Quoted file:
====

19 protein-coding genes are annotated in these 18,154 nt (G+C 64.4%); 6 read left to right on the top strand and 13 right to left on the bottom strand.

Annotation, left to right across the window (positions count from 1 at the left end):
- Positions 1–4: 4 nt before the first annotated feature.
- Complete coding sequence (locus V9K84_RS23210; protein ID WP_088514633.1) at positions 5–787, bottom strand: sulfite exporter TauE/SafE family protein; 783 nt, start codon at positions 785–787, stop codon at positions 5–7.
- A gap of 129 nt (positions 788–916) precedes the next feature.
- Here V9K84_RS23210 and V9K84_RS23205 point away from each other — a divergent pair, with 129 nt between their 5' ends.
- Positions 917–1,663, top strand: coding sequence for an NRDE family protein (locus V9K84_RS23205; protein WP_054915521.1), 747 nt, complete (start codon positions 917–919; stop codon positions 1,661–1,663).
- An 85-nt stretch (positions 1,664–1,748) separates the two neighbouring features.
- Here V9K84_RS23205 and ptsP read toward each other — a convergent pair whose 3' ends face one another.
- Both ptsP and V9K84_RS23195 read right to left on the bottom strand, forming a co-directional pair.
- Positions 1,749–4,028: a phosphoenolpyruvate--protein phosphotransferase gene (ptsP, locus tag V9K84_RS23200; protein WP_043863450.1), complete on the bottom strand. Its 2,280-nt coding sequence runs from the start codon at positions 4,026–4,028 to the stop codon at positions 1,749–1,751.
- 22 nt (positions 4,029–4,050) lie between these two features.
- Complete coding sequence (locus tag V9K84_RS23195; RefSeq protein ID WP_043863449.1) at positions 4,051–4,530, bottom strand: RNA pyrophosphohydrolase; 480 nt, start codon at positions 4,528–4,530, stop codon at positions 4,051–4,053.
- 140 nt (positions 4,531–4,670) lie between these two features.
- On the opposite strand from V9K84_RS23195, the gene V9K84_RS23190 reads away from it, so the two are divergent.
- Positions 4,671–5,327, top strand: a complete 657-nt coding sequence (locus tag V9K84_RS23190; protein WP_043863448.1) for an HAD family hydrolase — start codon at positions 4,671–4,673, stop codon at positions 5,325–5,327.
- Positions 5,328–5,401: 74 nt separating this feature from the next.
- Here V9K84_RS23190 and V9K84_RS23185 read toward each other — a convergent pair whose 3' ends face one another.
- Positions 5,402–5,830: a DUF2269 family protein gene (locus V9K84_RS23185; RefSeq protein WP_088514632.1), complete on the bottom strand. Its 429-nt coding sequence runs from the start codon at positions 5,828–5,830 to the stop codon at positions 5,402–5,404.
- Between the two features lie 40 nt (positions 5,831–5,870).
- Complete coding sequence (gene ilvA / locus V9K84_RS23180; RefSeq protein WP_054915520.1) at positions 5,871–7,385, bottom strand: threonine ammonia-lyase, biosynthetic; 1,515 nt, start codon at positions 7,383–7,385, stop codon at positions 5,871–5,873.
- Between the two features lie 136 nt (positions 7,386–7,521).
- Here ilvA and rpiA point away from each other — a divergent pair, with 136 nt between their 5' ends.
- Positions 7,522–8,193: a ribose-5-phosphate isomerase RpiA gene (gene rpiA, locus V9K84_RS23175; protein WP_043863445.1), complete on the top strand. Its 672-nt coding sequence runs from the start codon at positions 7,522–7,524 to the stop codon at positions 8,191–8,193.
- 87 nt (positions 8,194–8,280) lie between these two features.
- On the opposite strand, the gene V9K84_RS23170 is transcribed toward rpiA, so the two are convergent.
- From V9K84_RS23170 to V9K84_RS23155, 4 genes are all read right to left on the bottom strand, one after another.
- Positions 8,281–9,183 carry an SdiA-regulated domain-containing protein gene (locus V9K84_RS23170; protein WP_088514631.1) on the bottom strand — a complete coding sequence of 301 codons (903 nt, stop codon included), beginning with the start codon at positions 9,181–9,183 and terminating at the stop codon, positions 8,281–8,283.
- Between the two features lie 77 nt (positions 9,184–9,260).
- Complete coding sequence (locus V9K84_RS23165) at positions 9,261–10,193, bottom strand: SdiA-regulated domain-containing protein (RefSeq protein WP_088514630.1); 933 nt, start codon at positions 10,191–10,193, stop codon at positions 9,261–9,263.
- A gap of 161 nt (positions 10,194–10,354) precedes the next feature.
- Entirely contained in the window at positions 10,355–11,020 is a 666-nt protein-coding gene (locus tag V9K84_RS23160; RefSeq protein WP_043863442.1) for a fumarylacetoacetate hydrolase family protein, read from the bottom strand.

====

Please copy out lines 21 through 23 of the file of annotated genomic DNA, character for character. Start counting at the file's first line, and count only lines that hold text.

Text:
- Complete coding sequence (gene ilvA / locus V9K84_RS23180; RefSeq protein WP_054915520.1) at positions 5,871–7,385, bottom strand: threonine ammonia-lyase, biosynthetic; 1,515 nt, start codon at positions 7,383–7,385, stop codon at positions 5,871–5,873.
- Between the two features lie 136 nt (positions 7,386–7,521).
- Here ilvA and rpiA point away from each other — a divergent pair, with 136 nt between their 5' ends.